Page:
After moderate-intensity exercise with glycogen depletion, muscle glycogen content (like liver glycogen) is regenerated to a normal level in 2-3 days on a mixed diet and in approximately 24 h on a carbohydrate-rich diet. Provided that the emptying of the muscle glycogen has been extensive and the following intake of carbohydrate is large, muscle glycogen will be regenerated to higher levels than before exercise (supercompensation).
The type of carbohydrate probably plays its most important role in the postexercise diet. Thus, one study showed that the glycogen storage rate after glycogen-depleting exercise (1.5-2 h at 75% of V°2 max) was higher 6 h after intake of high GI carbohydrates compared to low GI carbohydrates . Faster glycogen resynthesis with glucose compared to fructose has also been found during the hours after exercise. After 20 h, however, no difference between the glycogen resynthesis was found after high or low GI carbohydrates. However, another study showed that after 24 h a high GI diet increased muscle glycogen stores 50% more than a low GI diet . If exercise takes place once or twice daily, it is therefore advisable to choose high GI carbohydrates after training. With exercise only once a day or less and a recovery period of more than 24 h, the type of carbohydrate does not seem to be important for the training outcome, but this has not yet been completely clarified.
A problem often encountered by athletes is a decreased appetite for up to 2-3 h after heavy exercise . To overcome this problem, a carbohydrate-containing drink is advisable. In this way both fluid balance and muscle glycogen can be rapidly restored. It has not yet been clarified, though, if additional protein intake — resulting in a positive nitrogen balance — can be advantageous with respect to muscle building and performance.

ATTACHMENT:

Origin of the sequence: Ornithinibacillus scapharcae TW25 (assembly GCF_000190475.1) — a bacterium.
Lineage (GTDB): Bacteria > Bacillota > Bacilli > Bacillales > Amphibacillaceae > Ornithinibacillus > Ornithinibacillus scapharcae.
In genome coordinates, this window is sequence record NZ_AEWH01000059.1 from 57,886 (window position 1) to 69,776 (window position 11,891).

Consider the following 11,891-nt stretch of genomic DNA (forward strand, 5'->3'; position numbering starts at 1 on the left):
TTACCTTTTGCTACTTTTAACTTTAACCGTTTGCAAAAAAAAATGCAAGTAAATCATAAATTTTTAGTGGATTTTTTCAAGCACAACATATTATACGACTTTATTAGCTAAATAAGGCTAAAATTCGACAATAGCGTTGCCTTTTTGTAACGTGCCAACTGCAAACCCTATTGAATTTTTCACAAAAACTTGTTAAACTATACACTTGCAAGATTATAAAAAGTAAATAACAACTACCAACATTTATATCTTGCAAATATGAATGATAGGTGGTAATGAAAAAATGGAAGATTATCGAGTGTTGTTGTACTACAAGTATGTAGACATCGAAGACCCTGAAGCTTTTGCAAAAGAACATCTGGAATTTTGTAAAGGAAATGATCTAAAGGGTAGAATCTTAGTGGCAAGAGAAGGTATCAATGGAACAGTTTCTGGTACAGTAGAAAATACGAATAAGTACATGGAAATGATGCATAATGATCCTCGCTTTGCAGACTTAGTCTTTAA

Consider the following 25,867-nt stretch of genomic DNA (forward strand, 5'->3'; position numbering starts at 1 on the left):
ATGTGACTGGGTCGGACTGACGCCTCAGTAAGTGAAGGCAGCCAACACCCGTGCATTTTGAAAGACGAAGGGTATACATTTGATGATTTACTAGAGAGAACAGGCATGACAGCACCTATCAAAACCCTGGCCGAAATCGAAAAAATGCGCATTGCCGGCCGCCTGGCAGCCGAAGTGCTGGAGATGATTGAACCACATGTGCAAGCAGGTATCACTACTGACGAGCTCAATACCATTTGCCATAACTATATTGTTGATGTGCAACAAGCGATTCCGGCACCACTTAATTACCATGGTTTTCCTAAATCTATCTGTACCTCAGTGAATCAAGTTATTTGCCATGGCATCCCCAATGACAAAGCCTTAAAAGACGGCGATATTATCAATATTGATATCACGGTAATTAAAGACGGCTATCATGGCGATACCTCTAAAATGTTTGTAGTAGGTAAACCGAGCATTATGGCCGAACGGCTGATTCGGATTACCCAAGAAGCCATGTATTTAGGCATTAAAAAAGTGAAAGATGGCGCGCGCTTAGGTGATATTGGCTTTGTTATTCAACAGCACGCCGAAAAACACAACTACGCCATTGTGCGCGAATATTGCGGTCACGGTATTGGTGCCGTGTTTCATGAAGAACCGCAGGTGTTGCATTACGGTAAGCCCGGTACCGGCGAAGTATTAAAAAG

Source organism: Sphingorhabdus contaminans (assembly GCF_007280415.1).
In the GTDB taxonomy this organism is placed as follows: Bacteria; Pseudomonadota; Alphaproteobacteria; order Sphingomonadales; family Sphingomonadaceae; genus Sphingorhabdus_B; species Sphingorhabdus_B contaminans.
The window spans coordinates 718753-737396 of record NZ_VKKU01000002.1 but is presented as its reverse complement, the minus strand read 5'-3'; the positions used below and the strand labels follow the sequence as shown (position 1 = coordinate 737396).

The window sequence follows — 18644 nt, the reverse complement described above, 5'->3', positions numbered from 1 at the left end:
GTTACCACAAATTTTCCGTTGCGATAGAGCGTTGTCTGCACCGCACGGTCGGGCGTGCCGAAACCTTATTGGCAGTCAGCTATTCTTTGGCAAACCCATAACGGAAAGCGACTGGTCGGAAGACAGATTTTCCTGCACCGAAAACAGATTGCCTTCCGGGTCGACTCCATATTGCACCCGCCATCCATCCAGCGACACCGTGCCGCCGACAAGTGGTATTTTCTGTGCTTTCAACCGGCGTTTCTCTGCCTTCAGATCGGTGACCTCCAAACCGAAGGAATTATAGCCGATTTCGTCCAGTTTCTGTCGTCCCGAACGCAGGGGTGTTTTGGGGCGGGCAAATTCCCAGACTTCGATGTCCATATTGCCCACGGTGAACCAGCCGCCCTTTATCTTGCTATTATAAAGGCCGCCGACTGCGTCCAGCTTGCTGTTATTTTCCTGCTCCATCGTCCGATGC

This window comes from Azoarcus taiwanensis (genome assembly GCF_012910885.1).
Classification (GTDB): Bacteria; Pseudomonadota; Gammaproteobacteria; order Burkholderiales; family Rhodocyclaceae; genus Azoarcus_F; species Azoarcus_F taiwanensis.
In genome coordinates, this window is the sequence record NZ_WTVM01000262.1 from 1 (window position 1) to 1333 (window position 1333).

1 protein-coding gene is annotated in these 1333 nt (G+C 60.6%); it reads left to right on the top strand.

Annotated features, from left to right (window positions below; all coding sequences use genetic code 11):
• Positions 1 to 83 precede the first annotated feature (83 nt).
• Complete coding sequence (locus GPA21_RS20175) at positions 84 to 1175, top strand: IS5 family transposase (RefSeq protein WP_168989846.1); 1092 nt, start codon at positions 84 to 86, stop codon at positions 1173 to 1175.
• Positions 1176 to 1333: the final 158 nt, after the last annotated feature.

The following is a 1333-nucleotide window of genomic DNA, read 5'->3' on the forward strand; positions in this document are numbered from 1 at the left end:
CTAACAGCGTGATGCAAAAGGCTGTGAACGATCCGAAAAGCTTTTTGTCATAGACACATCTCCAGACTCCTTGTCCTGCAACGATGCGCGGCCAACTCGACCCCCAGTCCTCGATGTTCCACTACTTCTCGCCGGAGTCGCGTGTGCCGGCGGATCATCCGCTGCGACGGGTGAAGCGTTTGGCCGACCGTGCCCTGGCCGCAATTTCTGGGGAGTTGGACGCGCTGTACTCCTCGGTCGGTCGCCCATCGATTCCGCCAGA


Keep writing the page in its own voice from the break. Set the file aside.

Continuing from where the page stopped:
For most athletes, a sufficient protein intake will not be a problem. This implies, however, that the athletes are in energy balance and consume varied meals containing all the essential amino acids. In types of sport with frequent periods of energy deficiency during training (running, gymnastics, athletics, ballet) as well as for vegetarians (especially vegans), the diet may be low in proteins and insufficient with respect to essential amino acids . Examples of complete protein combinations are: beans + rice, peas + corn, pulses + bread, cereals + milk or eggs, and potatoes + eggs or milk. One should also bear in mind that the bioavail-ability of vegetable protein from a fiber-rich diet is estimated to be i0% lower than the bioavailability of animal protein.
Studies on the dietary intake of Kenyan runners by Christensen and collaborators  were able to show, however, that the high carbohydrate and low fat intake, which was similar to that reported in endurance runners from other low-income countries, was suffi cient to cover energy as well as protein intake, including the need of essential amino acids, despite the diet being based on a small range of mainly vegetable food items.
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